Thanks to Mrs. Law's First Grade Class for asking about skunks.
Of course we don't raise skunks on the ranch, but we know they live here. We don't see them very often because they are "nocturnal". That means that they usually come out in the dark. We can tell that they are here by smelling their strong odor.
This spotted skunk was cared for at Jeannie's Rehab Center.
Skunks can only be found in the Americas - from Canada to the tip of South America. There are four kinds of skunks:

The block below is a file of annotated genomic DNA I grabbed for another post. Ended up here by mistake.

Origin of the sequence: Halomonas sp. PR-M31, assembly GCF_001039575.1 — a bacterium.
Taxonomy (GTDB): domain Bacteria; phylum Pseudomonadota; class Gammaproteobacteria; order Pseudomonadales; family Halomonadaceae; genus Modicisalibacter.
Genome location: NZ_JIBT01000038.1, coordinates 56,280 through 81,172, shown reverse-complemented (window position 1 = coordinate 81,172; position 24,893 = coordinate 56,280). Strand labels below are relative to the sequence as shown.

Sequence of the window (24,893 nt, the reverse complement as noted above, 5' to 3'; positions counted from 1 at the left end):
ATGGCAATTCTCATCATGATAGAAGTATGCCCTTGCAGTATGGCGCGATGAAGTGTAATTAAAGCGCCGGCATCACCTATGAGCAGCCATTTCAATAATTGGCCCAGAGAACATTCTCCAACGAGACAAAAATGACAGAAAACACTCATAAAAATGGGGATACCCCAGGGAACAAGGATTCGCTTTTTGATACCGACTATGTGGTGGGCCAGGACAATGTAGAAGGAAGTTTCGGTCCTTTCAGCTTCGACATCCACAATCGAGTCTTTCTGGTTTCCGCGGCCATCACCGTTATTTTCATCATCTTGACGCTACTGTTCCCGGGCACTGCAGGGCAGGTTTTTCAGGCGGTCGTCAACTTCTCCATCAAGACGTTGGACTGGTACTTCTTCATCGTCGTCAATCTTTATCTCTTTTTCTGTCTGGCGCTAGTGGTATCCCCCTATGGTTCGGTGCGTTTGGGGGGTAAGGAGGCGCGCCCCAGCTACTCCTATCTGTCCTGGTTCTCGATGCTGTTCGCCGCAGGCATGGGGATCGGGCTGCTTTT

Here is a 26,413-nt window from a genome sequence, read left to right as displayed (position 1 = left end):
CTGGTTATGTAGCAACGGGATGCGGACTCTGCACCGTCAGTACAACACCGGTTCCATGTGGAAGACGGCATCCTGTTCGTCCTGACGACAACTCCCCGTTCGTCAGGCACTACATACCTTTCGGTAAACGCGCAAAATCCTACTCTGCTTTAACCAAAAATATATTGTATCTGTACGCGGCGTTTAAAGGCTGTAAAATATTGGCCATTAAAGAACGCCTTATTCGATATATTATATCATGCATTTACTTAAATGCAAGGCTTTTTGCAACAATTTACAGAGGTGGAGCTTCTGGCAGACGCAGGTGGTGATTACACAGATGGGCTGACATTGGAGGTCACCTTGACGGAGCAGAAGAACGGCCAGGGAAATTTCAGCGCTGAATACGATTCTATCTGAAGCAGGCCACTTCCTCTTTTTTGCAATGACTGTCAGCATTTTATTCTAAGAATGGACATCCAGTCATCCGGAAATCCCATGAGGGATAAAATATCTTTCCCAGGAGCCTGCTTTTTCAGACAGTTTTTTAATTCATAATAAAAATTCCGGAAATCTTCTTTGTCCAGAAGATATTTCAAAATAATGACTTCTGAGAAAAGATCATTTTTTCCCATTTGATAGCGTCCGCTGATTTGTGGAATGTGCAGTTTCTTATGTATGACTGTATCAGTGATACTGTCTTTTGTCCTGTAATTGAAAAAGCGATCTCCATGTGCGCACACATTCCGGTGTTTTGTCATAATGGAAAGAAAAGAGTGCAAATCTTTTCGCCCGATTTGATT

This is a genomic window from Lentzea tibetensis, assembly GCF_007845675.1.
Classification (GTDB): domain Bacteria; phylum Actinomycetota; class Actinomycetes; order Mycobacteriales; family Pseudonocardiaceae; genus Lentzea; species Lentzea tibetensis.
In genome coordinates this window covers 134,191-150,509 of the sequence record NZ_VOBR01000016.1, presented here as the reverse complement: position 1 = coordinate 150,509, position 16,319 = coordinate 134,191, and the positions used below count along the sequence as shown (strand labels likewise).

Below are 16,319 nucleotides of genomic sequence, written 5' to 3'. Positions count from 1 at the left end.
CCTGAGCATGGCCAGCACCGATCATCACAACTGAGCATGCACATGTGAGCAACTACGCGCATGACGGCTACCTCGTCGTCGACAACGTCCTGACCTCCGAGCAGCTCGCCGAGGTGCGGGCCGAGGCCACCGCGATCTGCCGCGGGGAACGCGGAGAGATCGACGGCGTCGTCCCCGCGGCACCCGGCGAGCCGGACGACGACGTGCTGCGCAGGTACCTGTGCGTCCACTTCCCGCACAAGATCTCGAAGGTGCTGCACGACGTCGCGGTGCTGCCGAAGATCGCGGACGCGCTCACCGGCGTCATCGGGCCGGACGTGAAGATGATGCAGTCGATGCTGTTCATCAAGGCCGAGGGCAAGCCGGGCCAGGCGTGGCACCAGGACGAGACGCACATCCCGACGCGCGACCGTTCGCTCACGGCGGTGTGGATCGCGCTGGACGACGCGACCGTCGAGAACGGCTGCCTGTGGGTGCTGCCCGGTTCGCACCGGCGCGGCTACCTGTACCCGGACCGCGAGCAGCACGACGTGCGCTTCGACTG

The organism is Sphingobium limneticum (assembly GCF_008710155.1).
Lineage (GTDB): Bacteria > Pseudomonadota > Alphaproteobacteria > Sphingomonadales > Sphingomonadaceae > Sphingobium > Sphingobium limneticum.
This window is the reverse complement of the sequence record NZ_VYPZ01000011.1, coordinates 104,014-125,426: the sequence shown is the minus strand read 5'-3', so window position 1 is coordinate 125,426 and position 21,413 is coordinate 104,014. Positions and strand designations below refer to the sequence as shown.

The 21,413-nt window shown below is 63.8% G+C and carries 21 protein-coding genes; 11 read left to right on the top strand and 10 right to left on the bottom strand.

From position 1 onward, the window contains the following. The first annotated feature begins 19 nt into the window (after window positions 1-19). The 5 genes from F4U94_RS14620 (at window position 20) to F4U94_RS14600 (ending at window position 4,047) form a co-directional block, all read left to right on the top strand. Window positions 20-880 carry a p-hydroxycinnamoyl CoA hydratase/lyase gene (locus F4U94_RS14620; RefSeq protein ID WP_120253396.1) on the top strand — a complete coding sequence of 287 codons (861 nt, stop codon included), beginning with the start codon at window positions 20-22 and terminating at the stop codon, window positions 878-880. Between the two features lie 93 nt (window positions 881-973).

striped skunks (like in the drawing above)
hog nosed skunks
spotted skunks (as shown in the pictures below)
- Wild animals can be very dangerous, especially if they are sick. Never try to pick one up. If you see one then call an adult.
The name "skunk" comes from the Algonquian Indian word "segonku". They are sometimes called "polecats".
They do not "hibernate" like bears do. "Hibernate" means to sleep through the winter.
Skunks spray their enemies with oily yellow musk when they are angry or afraid. Sometimes tomato juice helps to wash off the smelly musk.
Skunks eat insects, worms, snakes, mice, eggs, fruit and vegetables.
Mother skunks usually have litters of six.
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